Coombs sera and agglutination potentiators

Reagents for the (in)direct antiglobulin test (Coombs sera)
AHG (anti-human globulin) contains antibodies against human IgG. These antibodies bind to the IgG-molecules on the erythrocytes. This forms a bridge and the erythrocytes agglutinate. Most allo-antibodies directed against erythrocytes are IgG-antibodies.

The large majority of IgG-antibodies is not complement binding. However, there are examples of antibodies that could only be detected indirectly with anti-complement. Therefore, the composition and quality of the AHG reagents are important.

Polyspecific AHG reagent

Polyspecific AHG reagent is mainly used in the antiglobulin test in saline, albumin or LISS. In the PEG and polybrene technique always a-IgG is used. It contains only anti-IgG (monospecific anti-human globulin reagent). Anti-complement in these techniques practically always results in false positive results.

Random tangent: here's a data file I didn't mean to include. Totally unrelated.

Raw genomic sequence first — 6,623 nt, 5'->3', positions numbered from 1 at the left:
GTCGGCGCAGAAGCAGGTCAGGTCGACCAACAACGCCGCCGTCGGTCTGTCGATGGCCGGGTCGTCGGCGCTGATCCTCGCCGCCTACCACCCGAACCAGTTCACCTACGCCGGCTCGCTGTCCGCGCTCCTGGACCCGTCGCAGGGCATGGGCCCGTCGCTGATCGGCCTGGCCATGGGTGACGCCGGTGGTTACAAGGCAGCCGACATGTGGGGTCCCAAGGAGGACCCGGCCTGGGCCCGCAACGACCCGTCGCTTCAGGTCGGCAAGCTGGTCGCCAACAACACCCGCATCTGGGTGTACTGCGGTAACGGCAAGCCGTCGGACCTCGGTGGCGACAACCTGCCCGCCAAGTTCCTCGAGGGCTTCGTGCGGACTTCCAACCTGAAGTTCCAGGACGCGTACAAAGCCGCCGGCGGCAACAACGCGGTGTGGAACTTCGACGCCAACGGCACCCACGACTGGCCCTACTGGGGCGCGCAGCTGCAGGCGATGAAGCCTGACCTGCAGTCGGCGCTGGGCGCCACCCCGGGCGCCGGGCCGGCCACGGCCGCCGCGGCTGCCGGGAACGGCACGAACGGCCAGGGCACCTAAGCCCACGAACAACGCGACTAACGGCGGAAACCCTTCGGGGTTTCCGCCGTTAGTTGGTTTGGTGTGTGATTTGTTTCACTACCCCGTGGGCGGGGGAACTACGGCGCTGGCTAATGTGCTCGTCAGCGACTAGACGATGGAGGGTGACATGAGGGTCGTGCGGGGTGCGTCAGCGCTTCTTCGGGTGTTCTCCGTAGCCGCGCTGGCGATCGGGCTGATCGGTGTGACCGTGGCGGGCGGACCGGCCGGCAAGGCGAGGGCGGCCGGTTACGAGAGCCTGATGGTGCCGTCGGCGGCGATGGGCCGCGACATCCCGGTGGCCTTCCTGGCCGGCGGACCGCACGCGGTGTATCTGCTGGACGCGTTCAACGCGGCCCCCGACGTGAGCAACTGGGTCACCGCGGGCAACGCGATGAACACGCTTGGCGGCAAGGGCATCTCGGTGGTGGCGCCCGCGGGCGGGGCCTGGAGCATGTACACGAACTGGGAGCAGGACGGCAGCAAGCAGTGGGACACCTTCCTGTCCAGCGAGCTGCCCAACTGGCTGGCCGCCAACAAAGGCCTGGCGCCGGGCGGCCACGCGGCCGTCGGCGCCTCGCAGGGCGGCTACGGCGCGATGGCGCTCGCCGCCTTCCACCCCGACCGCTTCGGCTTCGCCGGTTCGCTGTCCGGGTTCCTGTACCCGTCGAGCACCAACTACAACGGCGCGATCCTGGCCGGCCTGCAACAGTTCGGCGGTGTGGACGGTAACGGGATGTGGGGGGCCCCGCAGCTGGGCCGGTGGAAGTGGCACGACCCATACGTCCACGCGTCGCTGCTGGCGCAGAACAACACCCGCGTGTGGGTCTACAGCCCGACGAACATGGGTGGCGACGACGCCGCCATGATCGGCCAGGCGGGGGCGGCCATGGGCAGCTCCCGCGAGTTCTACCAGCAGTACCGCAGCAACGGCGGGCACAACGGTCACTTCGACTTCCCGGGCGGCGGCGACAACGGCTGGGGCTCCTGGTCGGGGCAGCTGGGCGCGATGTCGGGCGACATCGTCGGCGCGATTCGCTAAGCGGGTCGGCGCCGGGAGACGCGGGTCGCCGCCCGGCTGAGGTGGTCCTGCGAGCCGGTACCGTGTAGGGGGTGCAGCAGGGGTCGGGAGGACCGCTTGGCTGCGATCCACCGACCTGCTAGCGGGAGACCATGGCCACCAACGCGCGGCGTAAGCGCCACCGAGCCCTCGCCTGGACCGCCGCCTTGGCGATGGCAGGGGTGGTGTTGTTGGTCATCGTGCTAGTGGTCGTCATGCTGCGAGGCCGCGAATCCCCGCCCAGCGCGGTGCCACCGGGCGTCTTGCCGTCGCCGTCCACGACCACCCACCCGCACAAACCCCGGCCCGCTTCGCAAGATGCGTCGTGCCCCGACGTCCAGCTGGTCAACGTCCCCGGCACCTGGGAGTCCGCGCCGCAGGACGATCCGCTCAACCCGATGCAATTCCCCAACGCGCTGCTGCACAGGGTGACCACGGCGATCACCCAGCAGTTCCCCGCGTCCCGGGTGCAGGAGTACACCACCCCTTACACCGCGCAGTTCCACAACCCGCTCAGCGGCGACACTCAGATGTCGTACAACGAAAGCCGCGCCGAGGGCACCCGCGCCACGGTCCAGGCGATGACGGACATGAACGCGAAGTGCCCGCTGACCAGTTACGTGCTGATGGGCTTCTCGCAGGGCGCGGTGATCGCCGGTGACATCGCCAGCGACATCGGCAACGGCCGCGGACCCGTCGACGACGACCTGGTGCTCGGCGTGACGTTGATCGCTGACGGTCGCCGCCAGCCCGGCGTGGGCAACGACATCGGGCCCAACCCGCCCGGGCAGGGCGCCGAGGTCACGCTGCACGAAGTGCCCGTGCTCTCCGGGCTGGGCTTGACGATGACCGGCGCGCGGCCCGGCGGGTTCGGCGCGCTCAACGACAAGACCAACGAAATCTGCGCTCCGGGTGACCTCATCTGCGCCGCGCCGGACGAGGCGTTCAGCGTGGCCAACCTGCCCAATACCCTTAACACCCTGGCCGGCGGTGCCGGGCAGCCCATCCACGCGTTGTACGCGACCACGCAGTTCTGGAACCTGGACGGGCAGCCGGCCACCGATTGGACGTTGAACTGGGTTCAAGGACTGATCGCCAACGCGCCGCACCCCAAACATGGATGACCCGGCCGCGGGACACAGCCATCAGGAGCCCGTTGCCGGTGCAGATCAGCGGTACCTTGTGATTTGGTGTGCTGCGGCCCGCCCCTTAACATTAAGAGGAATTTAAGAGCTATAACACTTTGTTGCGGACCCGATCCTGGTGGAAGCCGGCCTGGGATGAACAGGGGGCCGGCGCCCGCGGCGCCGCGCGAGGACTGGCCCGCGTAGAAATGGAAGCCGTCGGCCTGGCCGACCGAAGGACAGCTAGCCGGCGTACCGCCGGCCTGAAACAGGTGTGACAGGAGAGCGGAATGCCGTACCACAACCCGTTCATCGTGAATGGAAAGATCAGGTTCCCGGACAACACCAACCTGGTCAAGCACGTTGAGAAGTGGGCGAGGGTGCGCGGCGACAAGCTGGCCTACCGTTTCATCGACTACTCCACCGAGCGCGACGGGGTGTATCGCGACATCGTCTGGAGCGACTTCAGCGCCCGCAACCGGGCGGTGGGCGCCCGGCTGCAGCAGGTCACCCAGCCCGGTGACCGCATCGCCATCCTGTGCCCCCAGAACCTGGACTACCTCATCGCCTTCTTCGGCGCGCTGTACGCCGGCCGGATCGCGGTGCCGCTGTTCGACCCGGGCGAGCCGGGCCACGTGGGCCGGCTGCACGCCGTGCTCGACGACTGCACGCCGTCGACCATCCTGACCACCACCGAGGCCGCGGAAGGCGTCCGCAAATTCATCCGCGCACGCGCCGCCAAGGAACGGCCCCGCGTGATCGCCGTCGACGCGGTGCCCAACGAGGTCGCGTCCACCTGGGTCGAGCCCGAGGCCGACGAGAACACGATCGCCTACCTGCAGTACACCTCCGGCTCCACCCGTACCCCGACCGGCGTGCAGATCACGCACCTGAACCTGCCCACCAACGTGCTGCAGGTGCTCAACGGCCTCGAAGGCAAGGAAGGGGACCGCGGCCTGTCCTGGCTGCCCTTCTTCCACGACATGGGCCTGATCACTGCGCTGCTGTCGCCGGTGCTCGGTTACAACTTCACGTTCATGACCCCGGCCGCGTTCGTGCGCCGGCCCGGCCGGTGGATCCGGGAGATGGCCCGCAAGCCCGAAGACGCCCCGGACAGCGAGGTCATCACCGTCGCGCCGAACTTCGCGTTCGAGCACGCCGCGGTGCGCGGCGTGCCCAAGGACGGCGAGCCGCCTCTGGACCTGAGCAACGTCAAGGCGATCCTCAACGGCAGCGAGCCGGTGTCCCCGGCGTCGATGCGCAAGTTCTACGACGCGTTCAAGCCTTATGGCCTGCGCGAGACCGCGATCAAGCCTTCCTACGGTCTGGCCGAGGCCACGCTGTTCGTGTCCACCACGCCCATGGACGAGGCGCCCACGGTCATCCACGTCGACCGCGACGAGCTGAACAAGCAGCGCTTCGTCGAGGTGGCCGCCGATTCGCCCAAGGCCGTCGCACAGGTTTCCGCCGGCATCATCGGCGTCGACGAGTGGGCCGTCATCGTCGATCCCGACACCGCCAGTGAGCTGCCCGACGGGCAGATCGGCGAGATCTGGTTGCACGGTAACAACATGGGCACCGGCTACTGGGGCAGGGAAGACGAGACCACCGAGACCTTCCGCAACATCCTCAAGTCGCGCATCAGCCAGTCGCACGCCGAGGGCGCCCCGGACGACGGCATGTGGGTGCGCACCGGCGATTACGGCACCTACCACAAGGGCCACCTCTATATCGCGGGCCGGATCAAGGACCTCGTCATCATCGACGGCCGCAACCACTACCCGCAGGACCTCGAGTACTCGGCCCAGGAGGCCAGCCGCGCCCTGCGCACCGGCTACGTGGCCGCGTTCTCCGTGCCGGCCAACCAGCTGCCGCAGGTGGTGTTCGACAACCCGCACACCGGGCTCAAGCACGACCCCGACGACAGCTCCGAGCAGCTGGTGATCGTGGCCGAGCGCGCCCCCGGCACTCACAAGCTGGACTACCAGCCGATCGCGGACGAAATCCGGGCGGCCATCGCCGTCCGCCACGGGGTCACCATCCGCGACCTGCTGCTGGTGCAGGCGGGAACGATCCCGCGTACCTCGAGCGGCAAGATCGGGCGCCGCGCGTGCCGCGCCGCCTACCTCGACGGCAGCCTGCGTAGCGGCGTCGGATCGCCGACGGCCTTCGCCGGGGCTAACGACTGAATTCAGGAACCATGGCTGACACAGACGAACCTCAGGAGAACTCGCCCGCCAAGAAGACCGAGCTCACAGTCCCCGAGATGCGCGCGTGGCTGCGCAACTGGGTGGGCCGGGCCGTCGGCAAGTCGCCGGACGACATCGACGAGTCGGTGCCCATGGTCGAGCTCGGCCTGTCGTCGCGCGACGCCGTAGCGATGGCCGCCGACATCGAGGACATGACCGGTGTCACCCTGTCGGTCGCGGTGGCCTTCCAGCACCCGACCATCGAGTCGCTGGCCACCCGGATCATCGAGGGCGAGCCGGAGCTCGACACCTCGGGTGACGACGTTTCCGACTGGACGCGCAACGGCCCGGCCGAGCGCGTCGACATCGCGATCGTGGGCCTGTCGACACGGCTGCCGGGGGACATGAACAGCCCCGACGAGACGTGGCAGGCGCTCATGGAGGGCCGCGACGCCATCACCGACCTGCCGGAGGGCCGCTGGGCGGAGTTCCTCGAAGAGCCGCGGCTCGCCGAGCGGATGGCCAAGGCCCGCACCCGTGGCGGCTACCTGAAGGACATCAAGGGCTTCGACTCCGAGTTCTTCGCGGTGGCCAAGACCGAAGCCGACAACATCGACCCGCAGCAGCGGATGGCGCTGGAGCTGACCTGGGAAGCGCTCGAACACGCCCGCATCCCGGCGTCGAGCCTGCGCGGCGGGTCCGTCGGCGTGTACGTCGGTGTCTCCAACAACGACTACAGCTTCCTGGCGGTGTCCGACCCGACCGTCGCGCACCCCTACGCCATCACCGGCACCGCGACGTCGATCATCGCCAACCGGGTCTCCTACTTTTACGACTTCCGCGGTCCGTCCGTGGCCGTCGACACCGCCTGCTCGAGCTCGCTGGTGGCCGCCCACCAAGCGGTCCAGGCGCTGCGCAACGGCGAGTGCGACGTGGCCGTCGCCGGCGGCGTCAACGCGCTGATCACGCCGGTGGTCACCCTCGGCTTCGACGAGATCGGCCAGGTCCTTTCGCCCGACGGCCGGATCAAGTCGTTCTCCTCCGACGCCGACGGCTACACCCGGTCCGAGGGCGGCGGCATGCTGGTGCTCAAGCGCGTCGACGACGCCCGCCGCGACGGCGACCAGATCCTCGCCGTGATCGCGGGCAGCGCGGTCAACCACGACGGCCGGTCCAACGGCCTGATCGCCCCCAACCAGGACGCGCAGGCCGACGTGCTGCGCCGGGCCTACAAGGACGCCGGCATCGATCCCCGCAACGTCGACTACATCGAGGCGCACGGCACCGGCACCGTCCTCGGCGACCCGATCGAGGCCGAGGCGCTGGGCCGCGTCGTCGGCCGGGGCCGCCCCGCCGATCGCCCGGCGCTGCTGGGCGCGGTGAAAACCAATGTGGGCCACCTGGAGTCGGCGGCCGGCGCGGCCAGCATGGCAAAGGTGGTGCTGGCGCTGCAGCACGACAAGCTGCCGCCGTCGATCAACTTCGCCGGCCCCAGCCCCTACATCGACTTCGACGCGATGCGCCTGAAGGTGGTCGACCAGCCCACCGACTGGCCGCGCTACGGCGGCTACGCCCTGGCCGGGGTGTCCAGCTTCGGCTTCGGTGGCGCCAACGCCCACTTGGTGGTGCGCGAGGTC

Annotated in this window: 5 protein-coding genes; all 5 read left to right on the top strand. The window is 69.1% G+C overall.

The PEG technique is very sensitive. Antibodies, that can be detected in other techniques only because of their complement activating capacity (like anti-Jka and anti-Jkb), can be detected in the PEG-IAT without the use of an anti-complement.

Agglutination potentiating reagents

The effect of agglutination enhancers is a reduction of the water mantle and ion cloud around the erythrocyte or an increase in the interaction between antigen and antibody.

Agglutination enhancers can influence the zeta potential so that incomplete antibodies can agglutinate red cells and can increase the binding (association) between antibody and antigen.

For an overview of these reagents, see our product list (pdf).

Last edited on: 12 July 2016